When choosing a healthy and balanced diet, make sure at least 80-90% of your daily intake is made from scratch. That means fresh, seasonal and home cooked. This way, you avoid manufacturer’s shrinkflation, and you eat much better. Fresh foods come in “shrunk” sizes too these days, but not as a rip-off. Mini cucumbers are the latest rage, and are rich in minerals, water, fibre and other nutrients. Mini tomatoes are readily available in many varieties, from cherry to Roma, and contain vitamins, minerals and anti-oxidants.
So…snack away on mini natural foods and you will beat Shrinkflation by a mile. Good for your hip pocket, great for your waistline, and better for the planet too!
Summer Salmon Salad
Salmon Salad, a delicious meal for hot days….eat it with fresh, crusty sourdough bread, or, as shown, use Cos lettuce leaves for scoops of mouth-watering, healthy summer food with added crunch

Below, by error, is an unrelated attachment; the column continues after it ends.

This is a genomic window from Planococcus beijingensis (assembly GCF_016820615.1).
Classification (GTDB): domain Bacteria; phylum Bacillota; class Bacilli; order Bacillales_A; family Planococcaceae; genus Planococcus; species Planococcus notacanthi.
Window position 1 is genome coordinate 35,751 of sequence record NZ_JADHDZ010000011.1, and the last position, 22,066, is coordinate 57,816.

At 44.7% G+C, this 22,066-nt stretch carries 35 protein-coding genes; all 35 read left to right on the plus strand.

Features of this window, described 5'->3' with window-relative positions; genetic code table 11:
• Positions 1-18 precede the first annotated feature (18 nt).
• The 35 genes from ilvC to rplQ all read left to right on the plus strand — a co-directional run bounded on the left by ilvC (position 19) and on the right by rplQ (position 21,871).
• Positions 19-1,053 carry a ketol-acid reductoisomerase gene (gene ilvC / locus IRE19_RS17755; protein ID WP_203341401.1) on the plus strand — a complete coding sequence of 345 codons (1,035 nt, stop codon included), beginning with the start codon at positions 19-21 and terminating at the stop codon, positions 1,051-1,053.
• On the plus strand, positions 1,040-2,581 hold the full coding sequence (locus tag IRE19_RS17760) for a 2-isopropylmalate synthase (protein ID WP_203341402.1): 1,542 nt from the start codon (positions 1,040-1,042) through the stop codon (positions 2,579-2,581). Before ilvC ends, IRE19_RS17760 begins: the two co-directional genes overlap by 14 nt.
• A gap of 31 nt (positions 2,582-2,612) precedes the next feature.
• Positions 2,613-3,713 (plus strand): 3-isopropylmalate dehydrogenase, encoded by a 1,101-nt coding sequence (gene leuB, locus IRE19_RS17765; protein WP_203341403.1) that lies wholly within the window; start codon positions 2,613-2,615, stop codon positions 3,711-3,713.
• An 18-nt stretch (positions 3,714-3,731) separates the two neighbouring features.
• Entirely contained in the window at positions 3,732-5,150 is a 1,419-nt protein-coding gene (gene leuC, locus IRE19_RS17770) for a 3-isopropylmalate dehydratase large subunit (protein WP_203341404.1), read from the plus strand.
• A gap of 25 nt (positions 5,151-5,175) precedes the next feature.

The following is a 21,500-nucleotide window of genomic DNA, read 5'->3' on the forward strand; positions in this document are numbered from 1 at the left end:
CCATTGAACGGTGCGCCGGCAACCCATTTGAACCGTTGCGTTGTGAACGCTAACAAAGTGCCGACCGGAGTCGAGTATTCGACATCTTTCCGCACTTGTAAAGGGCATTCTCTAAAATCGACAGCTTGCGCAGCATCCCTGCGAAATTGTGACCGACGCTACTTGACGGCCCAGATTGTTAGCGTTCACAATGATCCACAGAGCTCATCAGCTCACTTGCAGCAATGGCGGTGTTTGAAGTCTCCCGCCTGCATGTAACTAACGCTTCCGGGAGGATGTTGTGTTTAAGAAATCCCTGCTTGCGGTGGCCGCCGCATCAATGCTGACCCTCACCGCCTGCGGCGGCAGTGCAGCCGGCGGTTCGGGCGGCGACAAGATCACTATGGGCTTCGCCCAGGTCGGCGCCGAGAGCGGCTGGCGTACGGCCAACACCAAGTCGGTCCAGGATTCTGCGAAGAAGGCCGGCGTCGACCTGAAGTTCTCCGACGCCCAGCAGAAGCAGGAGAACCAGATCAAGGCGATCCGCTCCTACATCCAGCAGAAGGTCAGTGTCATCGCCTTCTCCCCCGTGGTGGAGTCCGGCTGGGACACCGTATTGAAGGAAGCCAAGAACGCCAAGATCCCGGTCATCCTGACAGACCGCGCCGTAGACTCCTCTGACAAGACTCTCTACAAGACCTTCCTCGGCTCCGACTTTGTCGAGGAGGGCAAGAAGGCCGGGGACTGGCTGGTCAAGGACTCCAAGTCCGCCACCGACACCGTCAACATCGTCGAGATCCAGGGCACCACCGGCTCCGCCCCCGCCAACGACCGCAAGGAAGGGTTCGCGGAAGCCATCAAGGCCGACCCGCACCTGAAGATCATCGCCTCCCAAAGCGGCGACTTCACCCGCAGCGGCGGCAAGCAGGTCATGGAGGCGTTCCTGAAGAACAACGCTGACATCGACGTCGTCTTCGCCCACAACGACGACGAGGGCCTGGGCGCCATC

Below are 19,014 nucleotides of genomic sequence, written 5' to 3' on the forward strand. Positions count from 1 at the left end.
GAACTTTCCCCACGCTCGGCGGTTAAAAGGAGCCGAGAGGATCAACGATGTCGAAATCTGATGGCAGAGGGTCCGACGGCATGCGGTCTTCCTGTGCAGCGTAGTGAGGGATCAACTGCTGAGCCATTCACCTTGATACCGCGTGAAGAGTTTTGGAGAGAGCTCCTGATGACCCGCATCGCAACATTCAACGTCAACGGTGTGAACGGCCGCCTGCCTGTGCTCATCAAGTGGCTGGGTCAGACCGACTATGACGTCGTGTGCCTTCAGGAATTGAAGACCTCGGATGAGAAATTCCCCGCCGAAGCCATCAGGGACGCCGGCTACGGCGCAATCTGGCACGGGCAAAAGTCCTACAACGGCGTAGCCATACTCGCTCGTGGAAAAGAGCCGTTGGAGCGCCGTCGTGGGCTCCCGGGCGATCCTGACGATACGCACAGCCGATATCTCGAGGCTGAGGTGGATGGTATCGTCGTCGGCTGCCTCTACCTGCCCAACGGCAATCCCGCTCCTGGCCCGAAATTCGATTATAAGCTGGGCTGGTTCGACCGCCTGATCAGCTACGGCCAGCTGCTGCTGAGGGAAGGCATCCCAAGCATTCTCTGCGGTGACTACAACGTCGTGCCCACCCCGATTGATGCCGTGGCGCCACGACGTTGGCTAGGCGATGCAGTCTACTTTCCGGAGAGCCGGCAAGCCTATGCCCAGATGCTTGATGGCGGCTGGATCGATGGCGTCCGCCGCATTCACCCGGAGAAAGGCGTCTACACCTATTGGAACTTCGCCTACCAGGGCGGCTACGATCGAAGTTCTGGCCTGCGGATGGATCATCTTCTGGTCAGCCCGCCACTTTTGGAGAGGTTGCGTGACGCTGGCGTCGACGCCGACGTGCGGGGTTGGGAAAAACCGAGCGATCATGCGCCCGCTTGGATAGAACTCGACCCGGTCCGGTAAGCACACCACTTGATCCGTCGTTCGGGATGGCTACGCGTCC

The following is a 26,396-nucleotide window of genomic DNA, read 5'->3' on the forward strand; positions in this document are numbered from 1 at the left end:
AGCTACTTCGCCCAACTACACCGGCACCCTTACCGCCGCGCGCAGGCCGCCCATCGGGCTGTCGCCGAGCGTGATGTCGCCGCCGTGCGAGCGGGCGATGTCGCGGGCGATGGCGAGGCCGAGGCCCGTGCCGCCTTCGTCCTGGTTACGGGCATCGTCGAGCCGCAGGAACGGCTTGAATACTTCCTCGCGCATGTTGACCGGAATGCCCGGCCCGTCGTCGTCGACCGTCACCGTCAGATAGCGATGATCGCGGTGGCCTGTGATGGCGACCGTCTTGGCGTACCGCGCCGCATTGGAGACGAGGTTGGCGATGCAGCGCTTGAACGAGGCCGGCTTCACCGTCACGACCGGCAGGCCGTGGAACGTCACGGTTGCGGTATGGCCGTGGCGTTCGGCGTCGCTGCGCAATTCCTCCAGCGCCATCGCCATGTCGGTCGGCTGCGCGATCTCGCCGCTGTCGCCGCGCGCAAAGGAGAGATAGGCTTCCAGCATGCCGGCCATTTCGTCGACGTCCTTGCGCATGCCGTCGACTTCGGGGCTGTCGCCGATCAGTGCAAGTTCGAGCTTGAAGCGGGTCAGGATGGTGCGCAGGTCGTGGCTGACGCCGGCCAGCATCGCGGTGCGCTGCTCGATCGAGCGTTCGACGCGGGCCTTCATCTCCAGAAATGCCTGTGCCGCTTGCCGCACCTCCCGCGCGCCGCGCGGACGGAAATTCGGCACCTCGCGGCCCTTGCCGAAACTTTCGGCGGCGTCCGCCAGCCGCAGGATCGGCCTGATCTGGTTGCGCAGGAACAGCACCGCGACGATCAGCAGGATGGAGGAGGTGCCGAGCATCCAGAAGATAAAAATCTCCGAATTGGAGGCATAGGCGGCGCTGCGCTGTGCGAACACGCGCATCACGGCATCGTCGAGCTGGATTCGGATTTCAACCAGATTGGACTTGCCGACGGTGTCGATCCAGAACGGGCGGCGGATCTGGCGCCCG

Prep time: 20 minutes
2 medium potatoes
1 can pink salmon, 415 g.
1 can red salmon, 105 g.
2-3 tbsp. whole egg mayonnaise, soy-mayonnaise or an egg-free substitute
3-4 tbsp. of good quality real, natural yogurt (Greek style, thick)
1/2 tbsp. of tomato sauce
1 tsp Dijon Mustard
fresh lemon juice
Cos lettuce leaves
How to make it (even for low level cooking skills)
Peel and boil potatoes. Drain, mash with fork, set aside to cool.
Drain the liquid from the cans of salmon. Mix red and pink together; the red salmon adds depth of flavour while pink salmon keeps costs down.
Clean salmon: remove black skin parts, etc., but keep bones in the mixture. Mash with fork or with blender to ensure bones are completely emulsified (the bones provide excellent calcium, so why throw them out?).